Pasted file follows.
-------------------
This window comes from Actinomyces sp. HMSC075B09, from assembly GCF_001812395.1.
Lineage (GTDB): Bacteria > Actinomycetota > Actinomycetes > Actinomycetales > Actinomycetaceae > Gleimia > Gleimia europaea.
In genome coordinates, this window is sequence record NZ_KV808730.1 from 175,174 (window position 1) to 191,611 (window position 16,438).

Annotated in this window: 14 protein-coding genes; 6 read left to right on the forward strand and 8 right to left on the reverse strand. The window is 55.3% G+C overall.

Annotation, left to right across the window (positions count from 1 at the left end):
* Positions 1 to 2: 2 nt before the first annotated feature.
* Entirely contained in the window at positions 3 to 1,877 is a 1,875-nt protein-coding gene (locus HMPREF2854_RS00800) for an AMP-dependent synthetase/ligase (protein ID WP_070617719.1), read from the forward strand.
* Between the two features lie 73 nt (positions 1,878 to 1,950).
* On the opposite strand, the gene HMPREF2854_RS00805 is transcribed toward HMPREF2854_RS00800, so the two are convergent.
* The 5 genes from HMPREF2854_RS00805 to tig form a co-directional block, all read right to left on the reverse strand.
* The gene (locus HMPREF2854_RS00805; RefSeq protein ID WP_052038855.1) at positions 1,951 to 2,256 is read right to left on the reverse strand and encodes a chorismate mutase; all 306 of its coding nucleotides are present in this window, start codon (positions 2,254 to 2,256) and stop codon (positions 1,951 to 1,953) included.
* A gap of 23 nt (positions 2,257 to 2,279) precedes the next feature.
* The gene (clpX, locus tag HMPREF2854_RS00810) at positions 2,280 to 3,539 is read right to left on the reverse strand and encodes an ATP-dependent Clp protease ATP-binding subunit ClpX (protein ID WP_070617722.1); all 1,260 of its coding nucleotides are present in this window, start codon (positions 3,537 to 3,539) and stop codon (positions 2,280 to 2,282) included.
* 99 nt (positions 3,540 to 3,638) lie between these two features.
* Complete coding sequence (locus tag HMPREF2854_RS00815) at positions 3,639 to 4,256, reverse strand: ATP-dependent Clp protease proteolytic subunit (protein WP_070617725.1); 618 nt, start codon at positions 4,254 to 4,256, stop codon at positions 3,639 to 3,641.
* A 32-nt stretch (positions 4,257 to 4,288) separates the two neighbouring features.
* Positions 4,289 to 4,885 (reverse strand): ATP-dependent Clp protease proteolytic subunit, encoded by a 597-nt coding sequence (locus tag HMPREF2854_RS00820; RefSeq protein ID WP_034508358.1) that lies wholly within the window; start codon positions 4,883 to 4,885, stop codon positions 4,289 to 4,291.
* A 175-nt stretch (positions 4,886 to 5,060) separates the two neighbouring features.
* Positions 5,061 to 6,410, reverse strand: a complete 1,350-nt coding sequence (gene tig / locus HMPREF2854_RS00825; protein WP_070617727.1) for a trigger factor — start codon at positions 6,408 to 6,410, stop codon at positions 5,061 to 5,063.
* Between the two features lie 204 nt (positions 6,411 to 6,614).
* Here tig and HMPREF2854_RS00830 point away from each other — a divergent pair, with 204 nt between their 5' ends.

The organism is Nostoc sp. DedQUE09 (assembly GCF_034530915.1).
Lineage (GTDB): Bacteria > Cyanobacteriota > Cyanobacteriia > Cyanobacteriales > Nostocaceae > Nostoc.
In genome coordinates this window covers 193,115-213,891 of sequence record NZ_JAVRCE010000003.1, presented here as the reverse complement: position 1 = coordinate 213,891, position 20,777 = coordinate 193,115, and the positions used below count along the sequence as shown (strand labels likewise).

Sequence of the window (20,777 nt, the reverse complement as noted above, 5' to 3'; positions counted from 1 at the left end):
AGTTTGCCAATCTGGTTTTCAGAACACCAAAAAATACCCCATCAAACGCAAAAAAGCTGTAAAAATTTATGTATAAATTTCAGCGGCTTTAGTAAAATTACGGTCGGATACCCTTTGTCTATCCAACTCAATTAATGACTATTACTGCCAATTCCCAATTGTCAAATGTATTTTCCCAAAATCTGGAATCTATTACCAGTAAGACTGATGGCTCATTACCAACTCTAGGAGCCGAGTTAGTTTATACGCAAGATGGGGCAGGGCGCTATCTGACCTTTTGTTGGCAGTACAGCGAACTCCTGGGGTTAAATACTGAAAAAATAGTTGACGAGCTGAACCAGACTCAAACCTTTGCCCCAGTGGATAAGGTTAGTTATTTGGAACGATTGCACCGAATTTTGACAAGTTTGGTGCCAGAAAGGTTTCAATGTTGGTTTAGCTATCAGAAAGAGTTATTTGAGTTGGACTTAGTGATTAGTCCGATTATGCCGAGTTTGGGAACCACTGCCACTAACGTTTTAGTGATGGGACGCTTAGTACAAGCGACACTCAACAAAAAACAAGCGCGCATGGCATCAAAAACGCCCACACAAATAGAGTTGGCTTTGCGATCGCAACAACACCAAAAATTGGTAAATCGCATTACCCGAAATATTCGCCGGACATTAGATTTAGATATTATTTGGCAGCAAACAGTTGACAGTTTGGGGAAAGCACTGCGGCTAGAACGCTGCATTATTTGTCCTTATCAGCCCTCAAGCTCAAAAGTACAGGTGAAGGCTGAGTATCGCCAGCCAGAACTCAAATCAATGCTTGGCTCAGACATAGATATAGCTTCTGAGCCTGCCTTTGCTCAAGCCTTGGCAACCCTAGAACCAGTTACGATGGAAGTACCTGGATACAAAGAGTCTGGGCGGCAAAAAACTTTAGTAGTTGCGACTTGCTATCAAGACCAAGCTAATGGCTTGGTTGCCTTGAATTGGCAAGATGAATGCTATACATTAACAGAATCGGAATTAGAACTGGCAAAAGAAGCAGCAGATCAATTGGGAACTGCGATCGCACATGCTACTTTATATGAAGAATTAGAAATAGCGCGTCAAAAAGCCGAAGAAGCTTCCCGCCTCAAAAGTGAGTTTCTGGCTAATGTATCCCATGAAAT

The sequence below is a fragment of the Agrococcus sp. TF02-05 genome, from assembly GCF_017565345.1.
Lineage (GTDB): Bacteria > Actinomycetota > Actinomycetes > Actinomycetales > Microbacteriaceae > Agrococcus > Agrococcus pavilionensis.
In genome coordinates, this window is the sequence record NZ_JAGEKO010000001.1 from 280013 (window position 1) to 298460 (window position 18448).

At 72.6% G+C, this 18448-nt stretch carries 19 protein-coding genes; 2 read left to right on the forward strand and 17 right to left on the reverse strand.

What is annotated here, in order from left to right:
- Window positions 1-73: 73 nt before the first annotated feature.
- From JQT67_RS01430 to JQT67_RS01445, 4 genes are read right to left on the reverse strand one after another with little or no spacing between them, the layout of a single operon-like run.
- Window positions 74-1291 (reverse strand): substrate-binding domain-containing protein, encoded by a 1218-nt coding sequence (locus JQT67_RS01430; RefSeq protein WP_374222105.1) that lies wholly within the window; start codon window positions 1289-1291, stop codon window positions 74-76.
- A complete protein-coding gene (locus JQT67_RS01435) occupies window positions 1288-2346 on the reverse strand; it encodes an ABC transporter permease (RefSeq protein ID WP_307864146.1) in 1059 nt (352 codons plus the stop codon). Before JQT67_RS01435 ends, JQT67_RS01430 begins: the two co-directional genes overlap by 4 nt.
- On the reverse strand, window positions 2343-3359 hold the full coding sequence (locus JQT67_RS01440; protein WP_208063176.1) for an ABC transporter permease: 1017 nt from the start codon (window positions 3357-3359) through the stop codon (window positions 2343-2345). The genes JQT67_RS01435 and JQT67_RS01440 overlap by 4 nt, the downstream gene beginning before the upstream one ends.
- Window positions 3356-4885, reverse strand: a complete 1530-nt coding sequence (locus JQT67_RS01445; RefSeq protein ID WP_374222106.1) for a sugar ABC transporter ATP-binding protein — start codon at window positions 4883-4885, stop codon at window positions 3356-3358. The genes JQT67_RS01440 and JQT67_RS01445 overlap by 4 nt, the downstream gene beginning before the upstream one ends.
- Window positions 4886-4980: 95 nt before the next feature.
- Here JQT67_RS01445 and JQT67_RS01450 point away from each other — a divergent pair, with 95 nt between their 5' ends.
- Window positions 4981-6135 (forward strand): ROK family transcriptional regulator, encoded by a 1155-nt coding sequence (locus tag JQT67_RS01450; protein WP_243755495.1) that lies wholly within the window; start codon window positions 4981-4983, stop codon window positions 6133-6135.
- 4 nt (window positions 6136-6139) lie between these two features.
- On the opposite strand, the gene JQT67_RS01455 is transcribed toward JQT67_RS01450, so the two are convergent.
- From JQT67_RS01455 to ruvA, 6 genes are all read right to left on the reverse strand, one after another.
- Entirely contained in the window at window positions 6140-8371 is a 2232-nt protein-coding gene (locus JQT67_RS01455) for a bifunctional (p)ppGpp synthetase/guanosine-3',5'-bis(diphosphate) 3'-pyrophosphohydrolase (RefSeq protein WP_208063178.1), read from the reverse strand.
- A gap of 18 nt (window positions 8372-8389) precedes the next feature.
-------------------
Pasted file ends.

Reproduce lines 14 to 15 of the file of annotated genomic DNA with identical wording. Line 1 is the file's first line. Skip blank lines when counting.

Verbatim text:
* 99 nt (positions 3,540 to 3,638) lie between these two features.
* Complete coding sequence (locus tag HMPREF2854_RS00815) at positions 3,639 to 4,256, reverse strand: ATP-dependent Clp protease proteolytic subunit (protein WP_070617725.1); 618 nt, start codon at positions 4,254 to 4,256, stop codon at positions 3,639 to 3,641.